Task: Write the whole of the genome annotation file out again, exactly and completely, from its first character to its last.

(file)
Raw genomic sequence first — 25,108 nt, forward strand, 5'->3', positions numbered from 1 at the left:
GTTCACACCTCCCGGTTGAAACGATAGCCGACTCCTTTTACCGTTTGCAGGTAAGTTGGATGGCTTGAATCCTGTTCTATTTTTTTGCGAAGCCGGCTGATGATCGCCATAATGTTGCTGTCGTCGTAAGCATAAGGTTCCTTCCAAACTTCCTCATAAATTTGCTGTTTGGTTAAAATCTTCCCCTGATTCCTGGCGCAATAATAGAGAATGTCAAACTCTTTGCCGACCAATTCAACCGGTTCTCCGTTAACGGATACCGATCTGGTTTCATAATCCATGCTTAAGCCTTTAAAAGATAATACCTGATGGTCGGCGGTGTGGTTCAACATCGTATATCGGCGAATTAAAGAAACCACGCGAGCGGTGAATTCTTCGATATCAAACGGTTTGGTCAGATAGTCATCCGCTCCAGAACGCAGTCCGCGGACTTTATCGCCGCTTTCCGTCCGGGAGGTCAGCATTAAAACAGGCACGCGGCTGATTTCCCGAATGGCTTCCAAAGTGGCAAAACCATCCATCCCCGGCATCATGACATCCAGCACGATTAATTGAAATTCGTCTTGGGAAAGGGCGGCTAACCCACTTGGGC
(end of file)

Raw genomic sequence first — 25,108 nt, forward strand, 5'->3', positions numbered from 1 at the left:
GTTCACACCTCCCGGTTGAAACGATAGCCGACTCCTTTTACCGTTTGCAGGTAAGTTGGATGGCTTGAATCCTGTTCTATTTTTTTGCGAAGCCGGCTGATGATCGCCATAATGTTGCTGTCGTCGTAAGCATAAGGTTCCTTCCAAACTTCCTCATAAATTTGCTGTTTGGTTAAAATCTTCCCCTGATTCCTGGCGCAATAATAGAGAATGTCAAACTCTTTGCCGACCAATTCAACCGGTTCTCCGTTAACGGATACCGATCTGGTTTCATAATCCATGCTTAAGCCTTTAAAAGATAATACCTGATGGTCGGCGGTGTGGTTCAACATCGTATATCGGCGAATTAAAGAAACCACGCGAGCGGTGAATTCTTCGATATCAAACGGTTTGGTCAGATAGTCATCCGCTCCAGAACGCAGTCCGCGGACTTTATCGCCGCTTTCCGTCCGGGAGGTCAGCATTAAAACAGGCACGCGGCTGATTTCCCGAATGGCTTCCAAAGTGGCAAAACCATCCATCCCCGGCATCATGACATCCAGCACGATTAATTGAAATTCGTCTTGGGAAAGGGCGGCTAACCCACTTGGGC